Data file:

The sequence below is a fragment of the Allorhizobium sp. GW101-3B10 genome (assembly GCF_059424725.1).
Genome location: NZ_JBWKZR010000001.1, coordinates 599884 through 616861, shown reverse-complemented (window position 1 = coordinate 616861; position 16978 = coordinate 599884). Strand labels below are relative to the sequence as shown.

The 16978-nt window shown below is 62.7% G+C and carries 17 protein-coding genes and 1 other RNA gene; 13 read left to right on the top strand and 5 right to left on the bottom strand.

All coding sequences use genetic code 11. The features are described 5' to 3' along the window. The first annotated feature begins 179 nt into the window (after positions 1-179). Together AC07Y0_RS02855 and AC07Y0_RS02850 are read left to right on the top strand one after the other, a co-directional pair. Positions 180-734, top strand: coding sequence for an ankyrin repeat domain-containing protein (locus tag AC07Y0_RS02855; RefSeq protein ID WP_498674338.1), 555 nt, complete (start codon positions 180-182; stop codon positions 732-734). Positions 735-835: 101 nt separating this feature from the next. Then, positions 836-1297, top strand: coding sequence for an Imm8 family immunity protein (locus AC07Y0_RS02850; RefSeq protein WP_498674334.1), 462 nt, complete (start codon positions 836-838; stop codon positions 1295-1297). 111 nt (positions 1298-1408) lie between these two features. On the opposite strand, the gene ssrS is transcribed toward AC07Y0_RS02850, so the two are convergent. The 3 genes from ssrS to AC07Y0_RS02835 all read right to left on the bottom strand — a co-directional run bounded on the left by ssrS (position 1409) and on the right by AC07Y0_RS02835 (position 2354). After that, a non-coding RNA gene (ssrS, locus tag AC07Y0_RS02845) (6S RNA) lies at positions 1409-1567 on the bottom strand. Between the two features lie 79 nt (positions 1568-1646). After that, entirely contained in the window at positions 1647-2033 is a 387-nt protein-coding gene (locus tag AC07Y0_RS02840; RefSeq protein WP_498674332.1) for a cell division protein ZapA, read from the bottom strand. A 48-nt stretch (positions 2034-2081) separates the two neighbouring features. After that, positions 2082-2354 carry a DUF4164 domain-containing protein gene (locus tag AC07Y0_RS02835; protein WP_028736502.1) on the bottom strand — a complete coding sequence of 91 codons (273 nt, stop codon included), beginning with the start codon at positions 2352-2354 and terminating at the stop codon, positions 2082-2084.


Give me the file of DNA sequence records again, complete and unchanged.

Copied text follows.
The sequence below is a fragment of the Allorhizobium sp. GW101-3B10 genome (assembly GCF_059424725.1).
Genome location: NZ_JBWKZR010000001.1, coordinates 599884 through 616861, shown reverse-complemented (window position 1 = coordinate 616861; position 16978 = coordinate 599884). Strand labels below are relative to the sequence as shown.

The 16978-nt window shown below is 62.7% G+C and carries 17 protein-coding genes and 1 other RNA gene; 13 read left to right on the top strand and 5 right to left on the bottom strand.

All coding sequences use genetic code 11. The features are described 5' to 3' along the window. The first annotated feature begins 179 nt into the window (after positions 1-179). Together AC07Y0_RS02855 and AC07Y0_RS02850 are read left to right on the top strand one after the other, a co-directional pair. Positions 180-734, top strand: coding sequence for an ankyrin repeat domain-containing protein (locus tag AC07Y0_RS02855; RefSeq protein ID WP_498674338.1), 555 nt, complete (start codon positions 180-182; stop codon positions 732-734). Positions 735-835: 101 nt separating this feature from the next. Then, positions 836-1297, top strand: coding sequence for an Imm8 family immunity protein (locus AC07Y0_RS02850; RefSeq protein WP_498674334.1), 462 nt, complete (start codon positions 836-838; stop codon positions 1295-1297). 111 nt (positions 1298-1408) lie between these two features. On the opposite strand, the gene ssrS is transcribed toward AC07Y0_RS02850, so the two are convergent. The 3 genes from ssrS to AC07Y0_RS02835 all read right to left on the bottom strand — a co-directional run bounded on the left by ssrS (position 1409) and on the right by AC07Y0_RS02835 (position 2354). After that, a non-coding RNA gene (ssrS, locus tag AC07Y0_RS02845) (6S RNA) lies at positions 1409-1567 on the bottom strand. Between the two features lie 79 nt (positions 1568-1646). After that, entirely contained in the window at positions 1647-2033 is a 387-nt protein-coding gene (locus tag AC07Y0_RS02840; RefSeq protein WP_498674332.1) for a cell division protein ZapA, read from the bottom strand. A 48-nt stretch (positions 2034-2081) separates the two neighbouring features. After that, positions 2082-2354 carry a DUF4164 domain-containing protein gene (locus tag AC07Y0_RS02835; protein WP_028736502.1) on the bottom strand — a complete coding sequence of 91 codons (273 nt, stop codon included), beginning with the start codon at positions 2352-2354 and terminating at the stop codon, positions 2082-2084.